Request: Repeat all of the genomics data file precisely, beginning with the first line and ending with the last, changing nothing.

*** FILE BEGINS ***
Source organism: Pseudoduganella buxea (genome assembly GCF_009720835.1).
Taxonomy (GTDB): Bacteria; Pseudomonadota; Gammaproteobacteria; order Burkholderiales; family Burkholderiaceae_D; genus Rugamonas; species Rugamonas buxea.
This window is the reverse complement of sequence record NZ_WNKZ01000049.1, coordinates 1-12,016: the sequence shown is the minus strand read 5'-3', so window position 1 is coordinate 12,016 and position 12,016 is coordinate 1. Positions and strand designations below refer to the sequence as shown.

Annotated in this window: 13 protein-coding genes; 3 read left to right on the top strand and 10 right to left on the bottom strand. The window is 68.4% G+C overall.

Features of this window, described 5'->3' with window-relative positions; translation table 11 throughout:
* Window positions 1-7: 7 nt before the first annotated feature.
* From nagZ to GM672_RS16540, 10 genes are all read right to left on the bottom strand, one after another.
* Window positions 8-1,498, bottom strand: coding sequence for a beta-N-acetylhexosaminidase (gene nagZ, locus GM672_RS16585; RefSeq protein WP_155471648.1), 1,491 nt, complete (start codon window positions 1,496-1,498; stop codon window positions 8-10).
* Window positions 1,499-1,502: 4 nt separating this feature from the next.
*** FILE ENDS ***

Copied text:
Source organism: Pseudoduganella buxea (genome assembly GCF_009720835.1).
Taxonomy (GTDB): Bacteria; Pseudomonadota; Gammaproteobacteria; order Burkholderiales; family Burkholderiaceae_D; genus Rugamonas; species Rugamonas buxea.
This window is the reverse complement of sequence record NZ_WNKZ01000049.1, coordinates 1-12,016: the sequence shown is the minus strand read 5'-3', so window position 1 is coordinate 12,016 and position 12,016 is coordinate 1. Positions and strand designations below refer to the sequence as shown.

Annotated in this window: 13 protein-coding genes; 3 read left to right on the top strand and 10 right to left on the bottom strand. The window is 68.4% G+C overall.

Features of this window, described 5'->3' with window-relative positions; translation table 11 throughout:
* Window positions 1-7: 7 nt before the first annotated feature.
* From nagZ to GM672_RS16540, 10 genes are all read right to left on the bottom strand, one after another.
* Window positions 8-1,498, bottom strand: coding sequence for a beta-N-acetylhexosaminidase (gene nagZ, locus GM672_RS16585; RefSeq protein WP_155471648.1), 1,491 nt, complete (start codon window positions 1,496-1,498; stop codon window positions 8-10).
* Window positions 1,499-1,502: 4 nt separating this feature from the next.